All this just from protecting a person’s right to pee!
Other people, regardless of political or religious leanings, feel that it would just be uncomfortable for women to use a bathroom with men present and that men would just be horrified by the reality of female bathroom habits. (Periods! Excretions! Make-up application!)
But these these arguments don’t really look at the fact that multi-gender bathrooms are generally single user, or if multi-user, made up of single user stalls with shared sinks.
Plus, they imply that if people really knew the truth about what the other gender does behind closed doors, they would be horrified by what they’d learned.
Who Is Really at Risk in Public Bathrooms
In reality, the people who are most at risk in public bathrooms are trans and gender non-conforming individuals who are subject to verbal and physical attacks at an alarming rate.
The Canadian performer and author Ivan Coyote writes of using women’s bathrooms as a trans person,
“Every time I bring up or write about the hassles trans and genderqueer people receive in public washrooms or change rooms, the first thing out of many women’s mouths is that they have a right to feel safe in a public washroom, and that, no offense, but if they saw someone who ‘looks like me’ in there, well, they would feel afraid, too. I hear this from other queer women. Other feminists… What is always implied here is that I am other, somehow, that I don’t also need to feel safe. That somehow their safety trumps mine… If there is anything I really do understand, it is being afraid in a public washroom. I am afraid in them all the time, with a lifetime of good reason.”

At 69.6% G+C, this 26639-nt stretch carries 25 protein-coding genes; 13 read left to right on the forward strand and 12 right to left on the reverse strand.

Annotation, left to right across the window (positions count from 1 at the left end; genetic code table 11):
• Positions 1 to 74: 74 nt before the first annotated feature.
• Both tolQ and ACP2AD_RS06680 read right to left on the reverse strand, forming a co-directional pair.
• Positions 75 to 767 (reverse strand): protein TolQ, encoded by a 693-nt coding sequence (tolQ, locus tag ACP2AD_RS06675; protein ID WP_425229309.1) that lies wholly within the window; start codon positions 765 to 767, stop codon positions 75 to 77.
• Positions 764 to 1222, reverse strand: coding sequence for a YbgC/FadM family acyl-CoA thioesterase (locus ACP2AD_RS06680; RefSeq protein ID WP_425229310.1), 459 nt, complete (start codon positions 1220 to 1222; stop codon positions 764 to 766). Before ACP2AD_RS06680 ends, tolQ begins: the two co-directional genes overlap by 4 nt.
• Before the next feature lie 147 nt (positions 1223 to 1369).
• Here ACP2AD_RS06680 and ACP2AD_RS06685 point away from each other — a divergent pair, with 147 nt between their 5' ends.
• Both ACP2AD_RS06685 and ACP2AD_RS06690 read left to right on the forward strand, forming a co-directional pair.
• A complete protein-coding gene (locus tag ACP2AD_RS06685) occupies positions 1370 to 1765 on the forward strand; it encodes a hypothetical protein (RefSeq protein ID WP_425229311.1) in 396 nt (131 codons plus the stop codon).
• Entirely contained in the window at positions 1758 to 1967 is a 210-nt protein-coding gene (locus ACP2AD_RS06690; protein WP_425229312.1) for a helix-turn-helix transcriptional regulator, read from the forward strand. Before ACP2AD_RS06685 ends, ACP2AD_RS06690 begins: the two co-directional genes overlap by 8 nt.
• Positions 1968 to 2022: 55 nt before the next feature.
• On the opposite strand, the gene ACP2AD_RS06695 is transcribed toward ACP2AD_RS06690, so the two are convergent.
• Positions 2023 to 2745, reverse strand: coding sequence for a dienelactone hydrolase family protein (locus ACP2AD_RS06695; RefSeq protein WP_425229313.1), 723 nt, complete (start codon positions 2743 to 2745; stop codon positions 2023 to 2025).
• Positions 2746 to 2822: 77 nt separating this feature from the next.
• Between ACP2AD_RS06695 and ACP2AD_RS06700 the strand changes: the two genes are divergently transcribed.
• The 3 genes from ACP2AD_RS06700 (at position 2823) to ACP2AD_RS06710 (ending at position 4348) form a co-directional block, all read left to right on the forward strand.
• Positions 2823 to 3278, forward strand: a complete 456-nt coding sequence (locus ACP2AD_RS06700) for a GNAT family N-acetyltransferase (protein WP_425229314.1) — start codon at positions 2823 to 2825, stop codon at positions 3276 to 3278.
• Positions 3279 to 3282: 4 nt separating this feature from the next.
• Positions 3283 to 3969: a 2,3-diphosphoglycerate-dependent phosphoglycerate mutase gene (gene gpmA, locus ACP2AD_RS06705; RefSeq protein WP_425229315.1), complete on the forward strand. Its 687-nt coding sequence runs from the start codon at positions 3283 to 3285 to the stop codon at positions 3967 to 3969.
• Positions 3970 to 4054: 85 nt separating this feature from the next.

In addition to personal anecdotes (of which there are many!), a 2013 study from the Williams Institute found that transgender people experience high levels of discrimination and harassment when trying to use public bathrooms. Of the respondents:
- 68% reported verbal harassment, which in some cases, involved the police being called
- 18% of respondents reported they were denied access to a restroom
- 9% were physically assaulted. In some instances, this included being forcibly removed from the restroom and even sexually assaulted
Far from the rarely thought about experience cisgender folks have with bathrooms, using a public facility can be a daily struggle for a trans or gender non-conforming person.
Advocating for Inclusive Bathrooms
Deconstructing the fears about integrating bathrooms can go a long way to making an important change. Here are three other ways:
1. Know Your Facts and Your Rights
According to LAMBDA Legal,